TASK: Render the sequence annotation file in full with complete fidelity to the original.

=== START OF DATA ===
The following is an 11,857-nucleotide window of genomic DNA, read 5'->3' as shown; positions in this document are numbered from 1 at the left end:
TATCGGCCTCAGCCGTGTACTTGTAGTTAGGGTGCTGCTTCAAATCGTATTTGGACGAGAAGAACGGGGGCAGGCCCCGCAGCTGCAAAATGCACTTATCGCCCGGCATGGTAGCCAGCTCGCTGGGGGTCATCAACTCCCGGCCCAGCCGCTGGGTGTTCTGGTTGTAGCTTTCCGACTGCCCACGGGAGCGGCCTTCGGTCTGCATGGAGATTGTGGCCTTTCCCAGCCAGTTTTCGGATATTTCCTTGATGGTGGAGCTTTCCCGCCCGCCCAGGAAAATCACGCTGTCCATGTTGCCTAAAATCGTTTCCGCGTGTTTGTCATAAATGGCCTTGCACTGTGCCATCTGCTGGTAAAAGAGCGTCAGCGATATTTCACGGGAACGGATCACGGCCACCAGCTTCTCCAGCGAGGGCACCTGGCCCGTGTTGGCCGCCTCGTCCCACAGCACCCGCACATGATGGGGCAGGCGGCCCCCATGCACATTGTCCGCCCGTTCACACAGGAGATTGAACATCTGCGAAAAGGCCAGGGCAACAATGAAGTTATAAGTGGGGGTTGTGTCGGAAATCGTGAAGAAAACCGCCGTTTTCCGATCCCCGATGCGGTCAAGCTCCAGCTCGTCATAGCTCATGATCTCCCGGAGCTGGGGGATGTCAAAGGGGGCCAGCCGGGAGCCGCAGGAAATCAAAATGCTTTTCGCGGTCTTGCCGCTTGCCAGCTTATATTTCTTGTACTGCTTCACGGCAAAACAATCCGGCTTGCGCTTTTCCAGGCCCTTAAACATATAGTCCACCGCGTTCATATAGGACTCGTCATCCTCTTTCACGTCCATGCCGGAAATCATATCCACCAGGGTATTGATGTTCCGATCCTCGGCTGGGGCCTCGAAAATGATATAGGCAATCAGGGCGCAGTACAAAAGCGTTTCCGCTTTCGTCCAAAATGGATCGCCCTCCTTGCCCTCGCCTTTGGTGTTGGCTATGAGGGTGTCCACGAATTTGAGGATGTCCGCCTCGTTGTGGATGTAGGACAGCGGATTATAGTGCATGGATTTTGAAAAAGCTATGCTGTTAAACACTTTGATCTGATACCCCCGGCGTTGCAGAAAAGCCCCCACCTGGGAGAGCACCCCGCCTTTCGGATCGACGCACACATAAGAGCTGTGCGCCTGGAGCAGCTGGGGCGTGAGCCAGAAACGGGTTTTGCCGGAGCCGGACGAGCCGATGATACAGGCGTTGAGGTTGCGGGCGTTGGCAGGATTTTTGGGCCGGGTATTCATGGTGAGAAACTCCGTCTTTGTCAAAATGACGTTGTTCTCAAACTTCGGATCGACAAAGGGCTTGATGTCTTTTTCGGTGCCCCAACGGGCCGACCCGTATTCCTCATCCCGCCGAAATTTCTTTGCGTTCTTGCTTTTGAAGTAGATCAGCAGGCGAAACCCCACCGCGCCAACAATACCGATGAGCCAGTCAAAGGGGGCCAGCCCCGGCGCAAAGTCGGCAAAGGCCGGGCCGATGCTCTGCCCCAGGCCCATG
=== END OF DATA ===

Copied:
The following is an 11,857-nucleotide window of genomic DNA, read 5'->3' as shown; positions in this document are numbered from 1 at the left end:
TATCGGCCTCAGCCGTGTACTTGTAGTTAGGGTGCTGCTTCAAATCGTATTTGGACGAGAAGAACGGGGGCAGGCCCCGCAGCTGCAAAATGCACTTATCGCCCGGCATGGTAGCCAGCTCGCTGGGGGTCATCAACTCCCGGCCCAGCCGCTGGGTGTTCTGGTTGTAGCTTTCCGACTGCCCACGGGAGCGGCCTTCGGTCTGCATGGAGATTGTGGCCTTTCCCAGCCAGTTTTCGGATATTTCCTTGATGGTGGAGCTTTCCCGCCCGCCCAGGAAAATCACGCTGTCCATGTTGCCTAAAATCGTTTCCGCGTGTTTGTCATAAATGGCCTTGCACTGTGCCATCTGCTGGTAAAAGAGCGTCAGCGATATTTCACGGGAACGGATCACGGCCACCAGCTTCTCCAGCGAGGGCACCTGGCCCGTGTTGGCCGCCTCGTCCCACAGCACCCGCACATGATGGGGCAGGCGGCCCCCATGCACATTGTCCGCCCGTTCACACAGGAGATTGAACATCTGCGAAAAGGCCAGGGCAACAATGAAGTTATAAGTGGGGGTTGTGTCGGAAATCGTGAAGAAAACCGCCGTTTTCCGATCCCCGATGCGGTCAAGCTCCAGCTCGTCATAGCTCATGATCTCCCGGAGCTGGGGGATGTCAAAGGGGGCCAGCCGGGAGCCGCAGGAAATCAAAATGCTTTTCGCGGTCTTGCCGCTTGCCAGCTTATATTTCTTGTACTGCTTCACGGCAAAACAATCCGGCTTGCGCTTTTCCAGGCCCTTAAACATATAGTCCACCGCGTTCATATAGGACTCGTCATCCTCTTTCACGTCCATGCCGGAAATCATATCCACCAGGGTATTGATGTTCCGATCCTCGGCTGGGGCCTCGAAAATGATATAGGCAATCAGGGCGCAGTACAAAAGCGTTTCCGCTTTCGTCCAAAATGGATCGCCCTCCTTGCCCTCGCCTTTGGTGTTGGCTATGAGGGTGTCCACGAATTTGAGGATGTCCGCCTCGTTGTGGATGTAGGACAGCGGATTATAGTGCATGGATTTTGAAAAAGCTATGCTGTTAAACACTTTGATCTGATACCCCCGGCGTTGCAGAAAAGCCCCCACCTGGGAGAGCACCCCGCCTTTCGGATCGACGCACACATAAGAGCTGTGCGCCTGGAGCAGCTGGGGCGTGAGCCAGAAACGGGTTTTGCCGGAGCCGGACGAGCCGATGATACAGGCGTTGAGGTTGCGGGCGTTGGCAGGATTTTTGGGCCGGGTATTCATGGTGAGAAACTCCGTCTTTGTCAAAATGACGTTGTTCTCAAACTTCGGATCGACAAAGGGCTTGATGTCTTTTTCGGTGCCCCAACGGGCCGACCCGTATTCCTCATCCCGCCGAAATTTCTTTGCGTTCTTGCTTTTGAAGTAGATCAGCAGGCGAAACCCCACCGCGCCAACAATACCGATGAGCCAGTCAAAGGGGGCCAGCCCCGGCGCAAAGTCGGCAAAGGCCGGGCCGATGCTCTGCCCCAGGCCCATG